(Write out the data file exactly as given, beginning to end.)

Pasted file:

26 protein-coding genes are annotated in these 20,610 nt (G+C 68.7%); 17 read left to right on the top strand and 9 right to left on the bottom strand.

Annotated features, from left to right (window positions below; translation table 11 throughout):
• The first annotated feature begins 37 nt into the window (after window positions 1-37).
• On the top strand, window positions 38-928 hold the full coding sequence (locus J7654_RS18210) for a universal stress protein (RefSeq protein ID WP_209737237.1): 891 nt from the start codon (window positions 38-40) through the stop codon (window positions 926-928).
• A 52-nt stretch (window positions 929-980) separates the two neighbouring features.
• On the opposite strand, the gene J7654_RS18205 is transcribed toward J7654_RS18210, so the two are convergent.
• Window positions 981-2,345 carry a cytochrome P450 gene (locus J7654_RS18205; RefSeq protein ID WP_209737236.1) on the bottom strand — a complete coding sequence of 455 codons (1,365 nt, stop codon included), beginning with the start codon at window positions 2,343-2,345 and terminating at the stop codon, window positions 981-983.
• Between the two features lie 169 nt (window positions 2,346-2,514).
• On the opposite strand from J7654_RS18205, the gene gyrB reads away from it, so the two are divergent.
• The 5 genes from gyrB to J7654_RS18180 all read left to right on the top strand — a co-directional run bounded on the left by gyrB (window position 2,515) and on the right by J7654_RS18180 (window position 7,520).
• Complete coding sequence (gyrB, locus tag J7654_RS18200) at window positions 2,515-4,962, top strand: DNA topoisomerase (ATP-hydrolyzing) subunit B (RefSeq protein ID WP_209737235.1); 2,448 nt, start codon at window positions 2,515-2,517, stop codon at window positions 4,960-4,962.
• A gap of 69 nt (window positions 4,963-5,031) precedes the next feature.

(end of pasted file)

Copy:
26 protein-coding genes are annotated in these 20,610 nt (G+C 68.7%); 17 read left to right on the top strand and 9 right to left on the bottom strand.

Annotated features, from left to right (window positions below; translation table 11 throughout):
• The first annotated feature begins 37 nt into the window (after window positions 1-37).
• On the top strand, window positions 38-928 hold the full coding sequence (locus J7654_RS18210) for a universal stress protein (RefSeq protein ID WP_209737237.1): 891 nt from the start codon (window positions 38-40) through the stop codon (window positions 926-928).
• A 52-nt stretch (window positions 929-980) separates the two neighbouring features.
• On the opposite strand, the gene J7654_RS18205 is transcribed toward J7654_RS18210, so the two are convergent.
• Window positions 981-2,345 carry a cytochrome P450 gene (locus J7654_RS18205; RefSeq protein ID WP_209737236.1) on the bottom strand — a complete coding sequence of 455 codons (1,365 nt, stop codon included), beginning with the start codon at window positions 2,343-2,345 and terminating at the stop codon, window positions 981-983.
• Between the two features lie 169 nt (window positions 2,346-2,514).
• On the opposite strand from J7654_RS18205, the gene gyrB reads away from it, so the two are divergent.
• The 5 genes from gyrB to J7654_RS18180 all read left to right on the top strand — a co-directional run bounded on the left by gyrB (window position 2,515) and on the right by J7654_RS18180 (window position 7,520).
• Complete coding sequence (gyrB, locus tag J7654_RS18200) at window positions 2,515-4,962, top strand: DNA topoisomerase (ATP-hydrolyzing) subunit B (RefSeq protein ID WP_209737235.1); 2,448 nt, start codon at window positions 2,515-2,517, stop codon at window positions 4,960-4,962.
• A gap of 69 nt (window positions 4,963-5,031) precedes the next feature.